Fans all say the same thing after seeing Connor Bedard losing his mind over a brutal two-handed whack from Josh Manson

Connor Bedard was the most hyped-up prospect in a long time. And so far, he hasn’t disappointed.

His transition from the WHL, where he scored a record-breaking amount of points last season, to the NHL has been amazing to watch.

Chicago Blackhawks is currently on a rebuild, but Bedard has been one of the few positives since getting drafted No. 1 in 2023.

Bedard has been missing more than a month of play due to a broken jaw, but he still leads all rookies with a very impressive 40 points in 46 games. Bedard has been a joy to watch, and he’s putting up highlight-reel plays almost every game.

Bedard has received praise from fellow NHLers and analysts, but there have also been some concerns about the 18-year-old. Bedard isn’t the most physical player, and with how great he’s playing, opponents try everything to get under his skin, often with some physical play or some cheap shots.

Bedard’s broken jaw happened when he was caught skating through the zones with his head down, for example.

On Thursday, Bedard was yet again visibly frustrated as he and the Blackhawks had a tough night against the Colorado Avalanche.

The Hawks lost 5-0 to the Avs, and Bedard left the ice without getting on the score sheet. Bedard hit the post in the second period, and in the third, he was slashed by Josh Manson without the officials noticing it. Bedard was skating towards the bench, with the puck nowhere around, as Manson, seemingly unproved, decided to whack Bedard on his glove.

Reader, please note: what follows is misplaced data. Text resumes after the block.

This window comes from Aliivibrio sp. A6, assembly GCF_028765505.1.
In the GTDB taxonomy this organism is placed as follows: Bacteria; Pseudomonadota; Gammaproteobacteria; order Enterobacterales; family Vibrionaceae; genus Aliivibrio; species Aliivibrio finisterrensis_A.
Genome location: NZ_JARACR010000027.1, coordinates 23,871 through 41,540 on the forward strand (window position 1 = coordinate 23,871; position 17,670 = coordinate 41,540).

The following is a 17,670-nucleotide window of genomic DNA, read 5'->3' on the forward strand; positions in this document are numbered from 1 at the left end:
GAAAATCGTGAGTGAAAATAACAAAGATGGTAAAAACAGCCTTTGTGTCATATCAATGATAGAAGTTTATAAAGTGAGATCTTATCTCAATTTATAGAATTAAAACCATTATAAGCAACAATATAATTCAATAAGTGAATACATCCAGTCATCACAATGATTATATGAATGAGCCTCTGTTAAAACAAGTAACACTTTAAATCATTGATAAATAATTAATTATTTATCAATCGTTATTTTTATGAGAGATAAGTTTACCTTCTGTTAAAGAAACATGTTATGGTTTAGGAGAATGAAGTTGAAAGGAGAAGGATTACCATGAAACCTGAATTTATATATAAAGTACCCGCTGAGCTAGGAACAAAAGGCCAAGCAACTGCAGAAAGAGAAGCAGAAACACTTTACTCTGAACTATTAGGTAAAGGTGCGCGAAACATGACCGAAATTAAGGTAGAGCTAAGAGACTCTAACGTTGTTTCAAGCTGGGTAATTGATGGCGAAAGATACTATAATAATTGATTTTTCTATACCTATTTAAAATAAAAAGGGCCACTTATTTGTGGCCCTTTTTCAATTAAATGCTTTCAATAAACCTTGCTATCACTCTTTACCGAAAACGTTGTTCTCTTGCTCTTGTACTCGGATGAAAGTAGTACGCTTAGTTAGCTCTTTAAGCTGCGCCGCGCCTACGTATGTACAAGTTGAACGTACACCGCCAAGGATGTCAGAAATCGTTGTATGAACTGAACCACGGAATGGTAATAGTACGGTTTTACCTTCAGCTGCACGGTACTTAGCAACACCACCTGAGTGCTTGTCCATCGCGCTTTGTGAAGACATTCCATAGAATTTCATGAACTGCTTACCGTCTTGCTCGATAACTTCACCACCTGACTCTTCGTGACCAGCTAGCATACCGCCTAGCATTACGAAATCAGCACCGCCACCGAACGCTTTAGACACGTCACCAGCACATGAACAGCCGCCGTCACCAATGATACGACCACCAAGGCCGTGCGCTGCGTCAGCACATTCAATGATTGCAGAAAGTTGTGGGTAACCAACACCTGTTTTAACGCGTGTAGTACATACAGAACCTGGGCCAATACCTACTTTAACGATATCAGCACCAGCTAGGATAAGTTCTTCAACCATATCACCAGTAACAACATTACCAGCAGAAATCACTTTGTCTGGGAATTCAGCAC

As Bedard returned to the bench, he was absolutely furious and punched the boards several times in frustration over the no-call from the referees.

But on social media, everyone said the exact same thing about it: That Bedard is getting the same treatment as Crosby did during his early years in the league, with players trying to get him out of his zone.

”I remember when Crosby was a rookie and this was happening to him…some things are just part of the circle of (hockey) life,” one said.

”Getting the Crosby treatment,” another said.

”Welcome to the show kid,” a third said.

”NHL buddy! Not juniors anymore,” a fourth added.

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